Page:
- Telehealth providers are targeting the nation’s growing mental health crisis with online platforms that allow providers to speak with patients in their own homes, where they’re more comfortable and likely to be more at ease speaking to a professional.
The platform also enables healthcare providers to work from their own home, creating a flexible schedule that can accommodate more patients and save the office for those patients who need to be seen in person.
Among those joining the trend is Boston-based American Well, which has added psychiatry to the therapy services available on its Online Care Platform.
Zereana Jess-Huff, the company’s vice president of behavioral health, says the new service addresses a real need: Recent estimates indicate there is one licensed psychiatrist for every 30,000 people in the US, and with a projected 10 percent decrease in the clinician population over the next decade, that ratio will only get bigger.
“There’s a real need for this type of service,” she says, pointing out that psychiatrists offer more extensive care – including the ability to prescribe medications, where permitted – than typical online behavioral health platforms. “In some cases, therapy is only half the equation. You need a full, holistic platform” to meet those patients’ needs.
According to a 2011 report by the American Psychological Association, an APA Center for Workforce Studies survey found that overall e-mail use with clients for service delivery more than tripled among practicing psychologists from 2000 to 2008, with approximately 10 percent of those sampled using it weekly or more in 2008. Video visits, meanwhile, increased from 2 percent to 10 percent.
That percentage has increased since that report, primarily due to an improvement in video visit technology. In general, video platforms run by American Well and other providers, such as Teladoc, Phillips, eVisit, InSight Telepsychiatry, Arcadian Telepsychiatry and health systems running their own services, are far better than most consumer-facing video services.
“We’re not Skyping with our patients,” Jess-Huff points out.
Jess-Huff, formerly CEO of Maryland-based Behavioral Health Options, says the online platform offers psychiatrists a more complete window into a patient’s world, giving the clinician a chance to see what the patient is going though at home. She recalls one case in which a psychiatrist spent six sessions with a patient in an office, during which the patient often talked about a cluttered home environment, before finding out that the patient was a hoarder.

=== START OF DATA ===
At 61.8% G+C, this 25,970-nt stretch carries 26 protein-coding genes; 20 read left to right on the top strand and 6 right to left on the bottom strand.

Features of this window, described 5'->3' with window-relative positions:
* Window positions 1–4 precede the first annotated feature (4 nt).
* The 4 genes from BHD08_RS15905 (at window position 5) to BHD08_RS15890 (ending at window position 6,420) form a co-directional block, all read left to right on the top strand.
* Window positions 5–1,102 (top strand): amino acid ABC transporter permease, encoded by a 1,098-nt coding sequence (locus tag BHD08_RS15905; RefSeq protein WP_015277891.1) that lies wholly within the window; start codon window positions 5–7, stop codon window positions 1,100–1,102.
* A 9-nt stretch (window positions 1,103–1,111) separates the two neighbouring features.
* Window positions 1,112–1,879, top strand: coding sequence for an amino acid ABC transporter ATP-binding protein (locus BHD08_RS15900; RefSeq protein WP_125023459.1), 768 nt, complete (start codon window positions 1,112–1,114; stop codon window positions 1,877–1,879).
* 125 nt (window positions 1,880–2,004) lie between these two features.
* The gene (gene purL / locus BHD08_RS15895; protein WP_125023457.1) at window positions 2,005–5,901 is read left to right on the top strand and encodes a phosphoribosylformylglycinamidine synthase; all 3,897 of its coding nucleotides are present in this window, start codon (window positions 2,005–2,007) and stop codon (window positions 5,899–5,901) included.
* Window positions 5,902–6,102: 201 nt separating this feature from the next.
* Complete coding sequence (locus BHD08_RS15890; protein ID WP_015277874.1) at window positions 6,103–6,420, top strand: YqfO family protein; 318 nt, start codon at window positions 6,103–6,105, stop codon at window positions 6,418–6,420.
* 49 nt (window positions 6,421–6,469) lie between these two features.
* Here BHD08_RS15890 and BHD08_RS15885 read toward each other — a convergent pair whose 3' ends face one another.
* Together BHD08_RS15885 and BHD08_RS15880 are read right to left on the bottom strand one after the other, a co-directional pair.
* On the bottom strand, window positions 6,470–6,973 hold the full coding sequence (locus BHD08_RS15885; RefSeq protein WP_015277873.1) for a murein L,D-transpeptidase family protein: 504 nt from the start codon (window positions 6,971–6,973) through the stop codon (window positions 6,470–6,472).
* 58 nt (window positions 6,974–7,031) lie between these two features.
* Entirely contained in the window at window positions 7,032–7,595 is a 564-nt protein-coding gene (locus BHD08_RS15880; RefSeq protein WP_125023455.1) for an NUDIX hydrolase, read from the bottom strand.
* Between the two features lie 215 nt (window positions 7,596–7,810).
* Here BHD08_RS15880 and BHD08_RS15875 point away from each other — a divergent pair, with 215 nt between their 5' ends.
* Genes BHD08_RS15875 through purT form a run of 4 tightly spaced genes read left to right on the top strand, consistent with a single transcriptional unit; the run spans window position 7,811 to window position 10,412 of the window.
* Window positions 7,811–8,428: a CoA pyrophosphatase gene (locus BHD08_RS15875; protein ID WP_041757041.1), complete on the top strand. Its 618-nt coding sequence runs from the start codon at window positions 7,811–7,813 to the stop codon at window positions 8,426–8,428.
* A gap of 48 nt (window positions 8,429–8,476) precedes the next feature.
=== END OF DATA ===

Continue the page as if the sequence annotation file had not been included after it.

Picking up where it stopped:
“You can actually get into their environment” with an online platform, she says. “More than any other use case, this makes psychology an ideal (platform for) telehealth.”
The platform may also be enticing for a psychiatrist looking to work out of his or home rather than an office, which typically takes up a quarter of a doctor’s operating costs.
American Well is rolling out the service on its commercial platform in six states this month, with another 13 states to be added in October. It’s available to adults age 18 and older, offering self-scheduling (typically on the same day), follow-up care (important when medication is prescribed), coverage through health plans and integration with other healthcare providers.
Jess-Huff says that last feature is important as the service moves forward and American Well works with large businesses, health plans and health systems. She sees psychiatric care as part of an integrated health platform, in which psychiatrists work with primary care physicians, specialists, pharmacists and other providers in the accountable care and patient-centered connected home environment.
As an aside, she notes that many underserved populations seek psychiatric care through community health clinics or – if they have one – a PCP.
That said, the service isn’t without its challenges. Some – if not many – psychiatrists may be hesitant to work with a patient via videoconferencing platform as opposed to in-person treatment, worried that they lose that “personal touch” or may miss something that the camera can’t catch. In the APA report, Ray Folen, PhD, chief of the psychology department at Tripler Army Medical Center in Honolulu, said clinicians have to be trained to work online.
“You really can’t just take a provider who has been doing face-to-face work all their lives and put them in front of a camera and say, ‘go for it,’ because there are some very subtle, important things that need to be considered when you’re working with someone over an electronic connection,” he said.
“You really have to concentrate and attend to what you see on the TV monitor, and I find that our providers - particularly those who are just starting to provide therapy this way - get pooped out very easily,” Folen added. “They have to do it enough to build up some resiliency.”
Still, Folen and organizations like the APA and American Telemedicine Association see telehealth as an important tool in reaching the estimated three-quarters of the 45 million Americans who need psychiatric care but aren’t getting it.
“By insisting that patients come to our offices, we’re excluding potentially millions of patients who need care,” Carolyn Turvey, PhD, a professor of psychiatry at the University of Iowa and former vice chair of the ATA’s Telemental Health special interest group, told the APA in its report. “Being more open to telepsychology is really going to help many needy people who just can’t meet the requirements of current face-to-face practice.”